YOU ARE HERE: LAT HomeCollections


Something new joins the mix

Singer-songwriter- producer-arranger and longtime Largo denizen Jon Brion takes his material to Spaceland.

November 16, 2002|Richard Cromelin | Times Staff Writer

"Hi, I'm Bobby Bare Jr."

Jon Brion has never met the rock musician who's introducing himself at the back bar at Spaceland, but when Bare, who is opening for Brion tonight, asks if he can use a piece of equipment Brion has left on the stage, he treats him like an old friend.

"Anything you want, just grab anything -- guitars, amps," says Brion, who's just finished his sound check at the Silver Lake rock club. A few hours later, Bare is wrapping up his set, and there's L.A. pop sophisticate Brion on the stage with the singer and his rowdy, rough-hewn Nashville band, roaring through a raucous, ingenious splicing of the Who's "Baba O'Riley" and the Cars' "My Best Friend's Girl."

Obviously, Brion's gift for musical mingling has survived his transition from the Largo, the club across town where his long-running Friday residency regularly attracts illustrious guest partners (Elvis Costello, Michael Stipe, Elliott Smith, et al) and has established the singer as a unique performer.

The Largo shows, Brion says, represent a self-imposed challenge to make the solo singer-songwriter experience something unique and unpredictable. Operating without the net of a set list, he invents songs on the spot and responds to requests. He spins from something avant-garde to a cheesy pop hit, and he supplements his guitar and piano with the sounds of antique Edison cylinder players and music boxes, schoolroom phonographs and electronic loopers that allow him to overdub layers of his playing and singing.

After appearing there with obsessive regularity over six years, Brion has become a magnet for pop aficionados and the focus of the Largo's circle of performers, which includes singer-songwriters David Garza and Grant-Lee Phillips.

But Brion is also a familiar name beyond that circle. He's produced records for such A-list artists as his old friend Aimee Mann, Fiona Apple, Rufus Wainwright, David Byrne and jazz pianist Brad Mehldau. Brion also enjoys dropping in on friends' recording sessions to add a tambourine part or a guitar lick (among his first jobs after moving to L.A. from Boston 11 years ago was session guitarist).

Tapping his orchestral side, Brion arranged and conducted the strings on the new Tom Petty album, and he's also scored three of director Paul Thomas Anderson's movies, including "Magnolia" (which earned him a Grammy nomination) and the new "Punch-Drunk Love."

It's an exhilarating pace for a pop-preoccupied guy like Brion, but one thing has tended to get lost in the shuffle -- his own music. His one album, "Meaningless," was distributed only through his Web site after Atlantic-affiliated Lava Records dropped him for being too problematic, promotionally speaking (i.e., radio probably won't go near it).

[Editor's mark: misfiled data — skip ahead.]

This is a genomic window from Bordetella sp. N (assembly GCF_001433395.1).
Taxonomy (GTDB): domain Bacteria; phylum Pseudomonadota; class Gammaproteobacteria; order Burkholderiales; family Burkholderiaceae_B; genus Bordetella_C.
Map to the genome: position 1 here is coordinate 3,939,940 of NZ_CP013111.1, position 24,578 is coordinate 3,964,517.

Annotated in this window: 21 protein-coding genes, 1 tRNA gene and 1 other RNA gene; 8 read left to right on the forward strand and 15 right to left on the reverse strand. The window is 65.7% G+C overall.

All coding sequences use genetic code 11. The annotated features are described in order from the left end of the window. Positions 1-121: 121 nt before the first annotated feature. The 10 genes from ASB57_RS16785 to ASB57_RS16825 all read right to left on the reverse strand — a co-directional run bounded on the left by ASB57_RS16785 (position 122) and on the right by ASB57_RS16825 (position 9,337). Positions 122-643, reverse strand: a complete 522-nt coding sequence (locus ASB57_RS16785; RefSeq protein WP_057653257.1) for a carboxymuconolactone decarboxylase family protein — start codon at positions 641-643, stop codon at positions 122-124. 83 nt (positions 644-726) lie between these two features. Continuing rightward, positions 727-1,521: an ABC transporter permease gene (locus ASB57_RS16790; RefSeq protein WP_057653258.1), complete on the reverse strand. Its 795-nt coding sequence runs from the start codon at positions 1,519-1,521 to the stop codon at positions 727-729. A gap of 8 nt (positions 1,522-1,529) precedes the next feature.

Brion has finally pumped himself up to deal with it.

"I do know I have to slant it more toward my writing and performing," he says. "It isn't balanced right now.... But I don't want people to look at it as the vanity project of a producer. It shouldn't be looked at as having less merit because of these other things I do. I do feel like I'm fighting that a little bit."

Brion, an enthusiastic talker who hops from topic to topic with little prompting, is sipping a Coke as he readies the second week of his residency at Spaceland, which takes place every Wednesday this month. Brion has assembled a three-piece rock band to back him in a loud set of mostly original material, launching himself into a new career phase as he approaches 40.

"I've always found it slightly preposterous, the 'You need to hear my music' thing, and I might not be doing it if it wasn't for a few people I care about going, 'OK, it's beginning to bug me that people don't know what you do.... You have more to offer than the people out there doing it for the wrong reasons.'

"They laid out clear enough cases to why I should do it where it made sense to me. Just doing it for the sake of promoting myself was never enough incentive. But a few people I really respected made me feel like there's some value in this.... It was really touching."

Brion, who has begun production on another Apple album and is also recording material of his own, isn't playing it completely straight at his Spaceland nights. He opened the initial show with a "mini Largo set," and next Wednesday he'll precede the rock with a string quartet playing "distorted Gershwin and Ellington."

It's all part of the Brion imperative: Mix it up.

"That's one of the good things about my career," he says. "For years I was told I really had to do one thing and for years I refused, and now it's panned out that I'm known for doing a bunch of things, so it's worked out OK.

"I think if there's anything useful I do, it's giving evidence that you actually can do what you want with your life."


Jon Brion

Where: Spaceland, 1717 Silver Lake Blvd., L.A.

When: Every Wednesday in November, 9 p.m.

Price: $5

Contact: (213) 833-2843


Where: The Largo, 432 N. Fairfax Ave., L.A.

When: Every Friday, 9:30 p.m.

Price: $10

Contact: (323) 852-1073

Los Angeles Times Articles